Wikipedia presents this photograph of an F-14 Tomcat, with one variable-sweep wing swept forward and the other back:

An F-14 Tomcat with one wing swept forward and the other back

I was surprised to see that this configuration was possible; much less feasible or safe to fly with. My idle assumption, not being an aviator of any kind, was that this would be extremely unstable and difficult to handle. I would have assumed, given the prior assumption that the aircraft would be unstable, that the wings would have interlocks requiring them to be swept symmetrically, as a safety feature.

Is this photograph of a maneuver that is manageable and safe enough to perform routinely, or would doing this with the wings be an exceptional event or done only for testing? What kind of impact would this have on the aircraft's handling, given a forewarned, experienced pilot?


3 Answers 3


I was the lead flight test engineer for Grumman on this project. The Navy had experienced a few mechanical failures that resulted in asymmetric wing sweep and this prompted a flight test program to determine the limits of controllability. We determined the aircraft could be flown slow enough where landing was feasible. Flaps were required to lower the approach airspeed to attempt any kind of shipboard landing, meaning both wings needed to be less than 50 degrees sweep. I think three aircraft recovered aboard ship with wings asymmetric to some extent and both forward of 50 degrees. We successfully landed at a field with wings at 20/60 and a fleet pilot eventually successfully landed at a field with a failure to the maximum possible split of 20/68.

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    $\begingroup$ Very cool -- welcome to Av.SE, and thanks for sharing that history here! Wonder what the ride felt like, with the wings that different. $\endgroup$
    – Ralph J
    Oct 14, 2022 at 2:35
  • $\begingroup$ Paul Conigliaro, I'm curious about one of the features of the F-14. Was it possible to lower the flaps with the wings swept back? Asking because that would make the aerodynamics very asymmetrical in this situation. $\endgroup$
    – Tom Miller
    Nov 6, 2022 at 20:24

This was an intentional test run by Grumman in response to US Navy concerns about asymmetric wing sweep.

From The story of F-14A, Aircraft No. 3, BuNo. 157982

One of these [flight tests] was in response to concerns raised by the US Navy regarding asymmetrical wing sweep. No. 3 is best remembered for photo shown at right. A series of flight tests were conducted from December 19, 1985 to February 28, 1986. Grumman's Chief Test Pilot, Chuck Sewell, conducted several trials with the right wing locked in the forward position of 20 degrees, and positioned the left wing at 35, 50, 60 and 68 degrees of sweep in flight. 60 degrees was determined as the maximum for landing. In the event of an operational in-flight malfunction, Sewell found the aircraft to be acceptable for carrier landings in this configuration.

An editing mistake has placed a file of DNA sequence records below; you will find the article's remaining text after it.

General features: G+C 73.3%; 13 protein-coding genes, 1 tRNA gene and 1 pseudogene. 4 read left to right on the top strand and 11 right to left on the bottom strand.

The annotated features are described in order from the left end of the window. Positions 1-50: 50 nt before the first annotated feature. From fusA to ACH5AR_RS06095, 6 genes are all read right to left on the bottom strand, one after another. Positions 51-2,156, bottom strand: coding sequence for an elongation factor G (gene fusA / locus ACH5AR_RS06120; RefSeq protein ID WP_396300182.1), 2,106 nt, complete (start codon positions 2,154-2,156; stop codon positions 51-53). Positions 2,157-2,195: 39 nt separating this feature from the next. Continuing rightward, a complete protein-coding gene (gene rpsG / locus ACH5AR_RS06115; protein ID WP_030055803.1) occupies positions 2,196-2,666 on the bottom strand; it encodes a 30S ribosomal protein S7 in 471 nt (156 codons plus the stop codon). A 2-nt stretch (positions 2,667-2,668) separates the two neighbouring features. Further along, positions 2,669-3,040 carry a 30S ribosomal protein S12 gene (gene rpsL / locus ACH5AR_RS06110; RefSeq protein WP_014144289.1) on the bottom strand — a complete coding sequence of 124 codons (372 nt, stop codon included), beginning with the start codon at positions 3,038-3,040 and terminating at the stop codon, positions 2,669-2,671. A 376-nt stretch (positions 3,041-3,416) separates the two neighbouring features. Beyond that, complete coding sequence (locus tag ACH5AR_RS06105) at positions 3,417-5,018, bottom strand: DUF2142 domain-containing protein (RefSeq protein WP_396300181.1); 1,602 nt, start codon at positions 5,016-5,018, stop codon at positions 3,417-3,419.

Evidently it was manageable, and safe enough that carrier landings were permitted with asymmetric sweep. There's no control available for the pilot of the Tomcat to intentionally asymmetrically-sweep the wings in flight, though.

How the handling qualities change I haven't seen reported anywhere. I agree with Robert DiGiovanni that you'd expect additional drag on the side with the extended wing, but the Tomcat has additional options on how to move spoilers and other control surfaces and it isn't clear to me if it can detect and respond to asymmetric sweep or if it's just up to the pilot to do so.


This appears to be a very fancy version of a side slip, which can be routinely performed with many aircraft. Note the ailerons are set to roll left, with the outstretched right wing providing drag to yaw right. It is doing the same job right rudder would do.

Slipping to the left would also be consistent with "raise the dead" thrust asymmetry technique if this was a twin with the right engine out. Slipping to the left puts side force on the tail to counteract right yaw.

I would not do this particular maneuver too slow, particularly in that plane, where spin recovery would be more difficult. But a well trained pilot would be in a safe enough envelope for a few photo shoot takes.

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    $\begingroup$ I'm not sure what you are calling an aileron, but it looks to me like the right wing spoiler is up to counter the extra lift being produced. Also, your middle paragraph doesn't have anything to do with the question being asked. $\endgroup$ Apr 13, 2020 at 1:30
  • $\begingroup$ @Michael Hall great comments Mike. If you have any doubts, look at the left aileron. Side slip is also used to control a twin engine out. And no, spoiling lift and increasing drag on the extended wing (with all that torque) would be a no no. Notice the pilot is flying so well the rudders (in reserve) are still straight. $\endgroup$ Apr 13, 2020 at 1:39
  • $\begingroup$ They might be spoiling the right wing a little bit. Apparently that design did not make it to mass production. $\endgroup$ Apr 13, 2020 at 2:04
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    $\begingroup$ The F-14 doesn't have ailerons. Instead, it uses wing spoilers at low speeds, and differential 'tailerons' at high speed $\endgroup$ Apr 13, 2020 at 11:00
  • $\begingroup$ @Peter Kampf thanks, might have using those "televons" some too, and it would seem, in a slip to the left, the relative wind would lessen the sweep differential between the 2 wings, a "dihedral effect" from the swept left wing you have mentioned often in your writings. $\endgroup$ Apr 13, 2020 at 14:23

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